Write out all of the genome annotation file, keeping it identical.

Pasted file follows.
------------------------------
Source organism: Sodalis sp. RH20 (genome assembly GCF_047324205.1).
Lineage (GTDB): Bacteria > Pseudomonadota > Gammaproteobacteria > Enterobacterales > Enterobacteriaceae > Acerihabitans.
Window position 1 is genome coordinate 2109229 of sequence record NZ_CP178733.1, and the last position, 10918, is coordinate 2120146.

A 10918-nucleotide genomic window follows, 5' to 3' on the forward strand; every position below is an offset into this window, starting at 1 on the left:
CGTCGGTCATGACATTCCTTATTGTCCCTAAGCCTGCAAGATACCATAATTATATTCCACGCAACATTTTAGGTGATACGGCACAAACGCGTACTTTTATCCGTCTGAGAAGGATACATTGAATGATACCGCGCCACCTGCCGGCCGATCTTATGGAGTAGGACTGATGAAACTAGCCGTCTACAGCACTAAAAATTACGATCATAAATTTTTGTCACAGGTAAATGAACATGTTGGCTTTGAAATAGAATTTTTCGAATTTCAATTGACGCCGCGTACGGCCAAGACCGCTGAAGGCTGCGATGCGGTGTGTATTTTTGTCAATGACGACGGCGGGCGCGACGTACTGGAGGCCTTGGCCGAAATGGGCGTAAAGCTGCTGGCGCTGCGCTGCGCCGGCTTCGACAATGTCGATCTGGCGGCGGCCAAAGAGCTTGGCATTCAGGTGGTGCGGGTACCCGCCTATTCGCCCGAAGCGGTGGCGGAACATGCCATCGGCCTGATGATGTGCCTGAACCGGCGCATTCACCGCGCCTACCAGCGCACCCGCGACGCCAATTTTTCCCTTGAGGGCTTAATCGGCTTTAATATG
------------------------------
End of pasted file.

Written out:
Source organism: Sodalis sp. RH20 (genome assembly GCF_047324205.1).
Lineage (GTDB): Bacteria > Pseudomonadota > Gammaproteobacteria > Enterobacterales > Enterobacteriaceae > Acerihabitans.
Window position 1 is genome coordinate 2109229 of sequence record NZ_CP178733.1, and the last position, 10918, is coordinate 2120146.

A 10918-nucleotide genomic window follows, 5' to 3' on the forward strand; every position below is an offset into this window, starting at 1 on the left:
CGTCGGTCATGACATTCCTTATTGTCCCTAAGCCTGCAAGATACCATAATTATATTCCACGCAACATTTTAGGTGATACGGCACAAACGCGTACTTTTATCCGTCTGAGAAGGATACATTGAATGATACCGCGCCACCTGCCGGCCGATCTTATGGAGTAGGACTGATGAAACTAGCCGTCTACAGCACTAAAAATTACGATCATAAATTTTTGTCACAGGTAAATGAACATGTTGGCTTTGAAATAGAATTTTTCGAATTTCAATTGACGCCGCGTACGGCCAAGACCGCTGAAGGCTGCGATGCGGTGTGTATTTTTGTCAATGACGACGGCGGGCGCGACGTACTGGAGGCCTTGGCCGAAATGGGCGTAAAGCTGCTGGCGCTGCGCTGCGCCGGCTTCGACAATGTCGATCTGGCGGCGGCCAAAGAGCTTGGCATTCAGGTGGTGCGGGTACCCGCCTATTCGCCCGAAGCGGTGGCGGAACATGCCATCGGCCTGATGATGTGCCTGAACCGGCGCATTCACCGCGCCTACCAGCGCACCCGCGACGCCAATTTTTCCCTTGAGGGCTTAATCGGCTTTAATATG